BM: Well, you were really busy in the late 80’s. You had ’88 with She’s the Sheriff, ’89 with Empty Nest. You had ’89, ’90, ’92, ’93, you were on a roll here. Right after Empty Nest you appeared in the same year in a show called – it was a movie called Cast the First Stone. Do you remember that one?
UP: Oh, right. Yeah, I do, with Jill Eikenberry. She was on L.A. Law. With Susan Dey. Susan Dey was a wonderful friend! I haven’t seen her in years.
UP: In 1977 Susan and I did a pilot together – Loves Me, Loves Me Not for CBS. That’s when I met Art Metrano. He’s still an amazing friend. Right after that I went down with Candida. In late 80s I was just coming out of that whole thing with Candida. I mean, I was just rebuilding my life again, and it was really hard because I was on my own and literally starting all over from scratch.
I had to sell my condo. I was lucky to be alive. I had enough money from the condo to rent a beautiful upper duplex in Hancock Park. It was a good. I was going on some auditions for commercials, but that didn’t feel right. I can’t remember what was happening. When was that, late ‘80’s? I had come home from almost marrying Michael Morris. Artie would come over and go into his comedy routines. He was hilarious. My roommate and I would literally be rolling on the floor laughing. What a great friend he became from doing that pilot in 1977. I later did a show with Artie at the Tiffany Theater on Sunset Boulevard. It was called “Fatty” – the story of Fatty Arbuckle. Joey Bishop was in it with us. Artie was Fatty and I played his wife. That was the first show I did when I had the strength. When the chose me for that I realized that it was time to come out of my shell and back into the world of the living.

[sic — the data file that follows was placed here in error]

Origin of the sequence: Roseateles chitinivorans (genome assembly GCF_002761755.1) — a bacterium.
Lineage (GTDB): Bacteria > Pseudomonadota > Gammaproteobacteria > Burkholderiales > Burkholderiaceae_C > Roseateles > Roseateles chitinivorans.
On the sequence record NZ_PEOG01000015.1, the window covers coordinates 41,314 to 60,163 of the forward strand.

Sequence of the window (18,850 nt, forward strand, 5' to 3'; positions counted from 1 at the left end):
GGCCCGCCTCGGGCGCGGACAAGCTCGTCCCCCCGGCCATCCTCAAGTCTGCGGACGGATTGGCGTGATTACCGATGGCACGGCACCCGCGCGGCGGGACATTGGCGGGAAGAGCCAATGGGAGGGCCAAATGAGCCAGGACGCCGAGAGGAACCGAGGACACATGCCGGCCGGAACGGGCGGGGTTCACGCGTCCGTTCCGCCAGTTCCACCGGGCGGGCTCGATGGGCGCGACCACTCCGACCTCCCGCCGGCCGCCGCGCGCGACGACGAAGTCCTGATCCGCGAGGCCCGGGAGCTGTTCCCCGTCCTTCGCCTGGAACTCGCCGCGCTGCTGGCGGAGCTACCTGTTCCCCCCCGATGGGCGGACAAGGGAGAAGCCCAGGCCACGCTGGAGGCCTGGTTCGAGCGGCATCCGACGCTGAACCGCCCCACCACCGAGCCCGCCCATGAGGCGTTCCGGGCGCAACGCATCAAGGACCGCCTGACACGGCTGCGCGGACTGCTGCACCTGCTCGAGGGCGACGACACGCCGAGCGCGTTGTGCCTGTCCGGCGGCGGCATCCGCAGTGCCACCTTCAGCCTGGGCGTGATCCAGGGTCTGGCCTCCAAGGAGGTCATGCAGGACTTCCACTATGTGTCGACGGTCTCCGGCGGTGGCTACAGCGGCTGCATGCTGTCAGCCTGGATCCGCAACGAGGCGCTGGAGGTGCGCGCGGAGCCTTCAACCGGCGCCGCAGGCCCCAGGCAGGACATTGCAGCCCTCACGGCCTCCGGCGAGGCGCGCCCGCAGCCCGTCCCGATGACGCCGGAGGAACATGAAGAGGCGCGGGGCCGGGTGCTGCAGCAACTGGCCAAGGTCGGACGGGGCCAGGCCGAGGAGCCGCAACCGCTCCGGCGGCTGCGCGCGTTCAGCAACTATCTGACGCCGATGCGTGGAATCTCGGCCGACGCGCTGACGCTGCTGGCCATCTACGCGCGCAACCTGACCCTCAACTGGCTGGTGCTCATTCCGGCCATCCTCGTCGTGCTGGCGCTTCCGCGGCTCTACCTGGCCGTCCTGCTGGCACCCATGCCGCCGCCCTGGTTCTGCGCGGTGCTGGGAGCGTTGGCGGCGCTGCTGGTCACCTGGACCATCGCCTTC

After that I would spend Christmas up at Artie’s house with his wife and kids. He would invite my younger brother, Zavier, up. Zav would come and play guitar. (Zav was a virtuoso guitarist. I’m working on a book about him.) Sometimes I would sing. It was quite wonderful. It’s amazing how friendships flourish in this business.
BM: That was ’89.
UP: So that was just about the time I was going on auditions again. I think that was about the time I started writing and it was – I was living – ’89, yeah, I had moved into the upper duplex. I had sold my condo in ’84 and I was going on auditions looking to reignite my career and doing a one woman show at that point, so I wrote the show and put it together and did a few jobs like that, but at that point I realized that the jobs I had available to me as an actress were different than the one’s I had had ingénue. It was not as easy as when I had been the “fresh young thing” who was up and coming.